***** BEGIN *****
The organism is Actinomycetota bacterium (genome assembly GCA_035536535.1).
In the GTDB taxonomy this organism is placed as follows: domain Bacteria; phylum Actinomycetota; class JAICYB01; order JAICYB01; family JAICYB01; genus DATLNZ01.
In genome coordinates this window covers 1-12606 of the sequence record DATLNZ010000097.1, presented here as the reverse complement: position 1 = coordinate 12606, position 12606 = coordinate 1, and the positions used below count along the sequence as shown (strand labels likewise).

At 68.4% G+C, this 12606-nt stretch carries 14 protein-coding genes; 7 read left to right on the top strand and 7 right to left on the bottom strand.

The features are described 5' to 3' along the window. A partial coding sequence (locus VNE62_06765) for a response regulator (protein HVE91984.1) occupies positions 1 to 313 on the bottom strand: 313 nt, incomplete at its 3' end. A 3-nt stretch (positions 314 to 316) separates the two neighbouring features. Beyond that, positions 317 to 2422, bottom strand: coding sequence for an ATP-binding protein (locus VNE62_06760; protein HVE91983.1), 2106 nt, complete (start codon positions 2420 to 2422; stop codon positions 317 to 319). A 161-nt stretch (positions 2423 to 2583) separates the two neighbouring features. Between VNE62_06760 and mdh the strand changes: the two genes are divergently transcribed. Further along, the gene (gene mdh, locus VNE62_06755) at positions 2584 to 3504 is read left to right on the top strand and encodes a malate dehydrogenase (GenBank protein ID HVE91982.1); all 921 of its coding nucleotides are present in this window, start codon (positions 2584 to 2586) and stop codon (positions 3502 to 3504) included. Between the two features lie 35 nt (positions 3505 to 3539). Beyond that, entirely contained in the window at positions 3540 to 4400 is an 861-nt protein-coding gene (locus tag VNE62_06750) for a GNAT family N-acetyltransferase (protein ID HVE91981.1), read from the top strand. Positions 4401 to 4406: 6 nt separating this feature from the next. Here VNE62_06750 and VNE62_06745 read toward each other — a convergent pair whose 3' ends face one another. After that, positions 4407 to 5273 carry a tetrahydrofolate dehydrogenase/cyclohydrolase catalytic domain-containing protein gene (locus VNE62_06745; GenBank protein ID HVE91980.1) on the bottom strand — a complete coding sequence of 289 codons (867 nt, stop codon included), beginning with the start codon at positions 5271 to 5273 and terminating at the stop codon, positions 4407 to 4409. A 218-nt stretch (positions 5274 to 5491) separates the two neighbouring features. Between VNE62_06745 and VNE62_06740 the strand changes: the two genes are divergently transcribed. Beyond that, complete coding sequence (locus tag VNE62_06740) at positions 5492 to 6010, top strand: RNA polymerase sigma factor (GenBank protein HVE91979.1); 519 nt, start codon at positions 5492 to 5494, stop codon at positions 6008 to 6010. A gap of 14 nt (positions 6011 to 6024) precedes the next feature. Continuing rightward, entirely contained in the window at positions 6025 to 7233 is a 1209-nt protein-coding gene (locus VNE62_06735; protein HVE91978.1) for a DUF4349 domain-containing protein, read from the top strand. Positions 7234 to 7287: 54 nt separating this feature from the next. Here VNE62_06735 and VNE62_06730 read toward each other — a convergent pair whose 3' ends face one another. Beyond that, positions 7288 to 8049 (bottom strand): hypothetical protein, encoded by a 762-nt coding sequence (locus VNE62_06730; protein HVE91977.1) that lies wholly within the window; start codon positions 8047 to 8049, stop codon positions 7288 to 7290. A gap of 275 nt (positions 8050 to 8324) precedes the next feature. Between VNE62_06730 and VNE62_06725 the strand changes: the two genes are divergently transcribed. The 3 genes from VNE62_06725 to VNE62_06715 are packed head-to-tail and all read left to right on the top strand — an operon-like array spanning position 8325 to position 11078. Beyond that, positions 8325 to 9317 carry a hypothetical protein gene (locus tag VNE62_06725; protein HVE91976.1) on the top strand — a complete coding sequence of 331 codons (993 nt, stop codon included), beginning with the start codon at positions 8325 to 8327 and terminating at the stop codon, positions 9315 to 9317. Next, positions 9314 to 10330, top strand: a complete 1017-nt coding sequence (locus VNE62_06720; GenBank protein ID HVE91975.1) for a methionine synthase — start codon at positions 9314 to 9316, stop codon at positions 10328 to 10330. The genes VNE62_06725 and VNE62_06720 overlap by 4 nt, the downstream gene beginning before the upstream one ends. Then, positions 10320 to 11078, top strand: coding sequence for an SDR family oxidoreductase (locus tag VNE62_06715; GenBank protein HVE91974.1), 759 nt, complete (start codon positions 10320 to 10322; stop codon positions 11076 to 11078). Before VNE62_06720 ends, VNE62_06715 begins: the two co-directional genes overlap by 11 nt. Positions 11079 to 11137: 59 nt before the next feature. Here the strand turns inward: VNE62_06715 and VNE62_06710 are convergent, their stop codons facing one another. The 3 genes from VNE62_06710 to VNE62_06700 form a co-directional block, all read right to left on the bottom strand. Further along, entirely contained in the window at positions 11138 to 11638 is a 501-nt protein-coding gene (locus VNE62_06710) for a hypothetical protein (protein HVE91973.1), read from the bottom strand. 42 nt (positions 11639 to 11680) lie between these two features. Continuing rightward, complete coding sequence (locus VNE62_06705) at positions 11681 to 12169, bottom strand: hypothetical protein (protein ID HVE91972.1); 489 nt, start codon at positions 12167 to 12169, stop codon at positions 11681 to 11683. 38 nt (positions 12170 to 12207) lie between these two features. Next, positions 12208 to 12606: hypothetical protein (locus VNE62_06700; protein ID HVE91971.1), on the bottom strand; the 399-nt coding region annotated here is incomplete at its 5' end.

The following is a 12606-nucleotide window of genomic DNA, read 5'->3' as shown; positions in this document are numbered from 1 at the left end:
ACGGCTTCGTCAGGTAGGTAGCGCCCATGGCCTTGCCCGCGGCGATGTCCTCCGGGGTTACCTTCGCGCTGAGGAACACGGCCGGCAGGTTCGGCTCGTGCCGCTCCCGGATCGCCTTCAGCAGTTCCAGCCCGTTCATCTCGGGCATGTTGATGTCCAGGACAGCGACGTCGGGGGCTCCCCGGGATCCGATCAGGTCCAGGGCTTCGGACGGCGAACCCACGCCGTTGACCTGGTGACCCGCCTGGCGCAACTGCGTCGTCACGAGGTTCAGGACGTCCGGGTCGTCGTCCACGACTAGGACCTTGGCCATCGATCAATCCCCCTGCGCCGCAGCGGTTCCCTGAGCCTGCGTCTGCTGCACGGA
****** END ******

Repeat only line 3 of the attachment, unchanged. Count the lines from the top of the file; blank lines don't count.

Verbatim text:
In genome coordinates this window covers 1-12606 of the sequence record DATLNZ010000097.1, presented here as the reverse complement: position 1 = coordinate 12606, position 12606 = coordinate 1, and the positions used below count along the sequence as shown (strand labels likewise).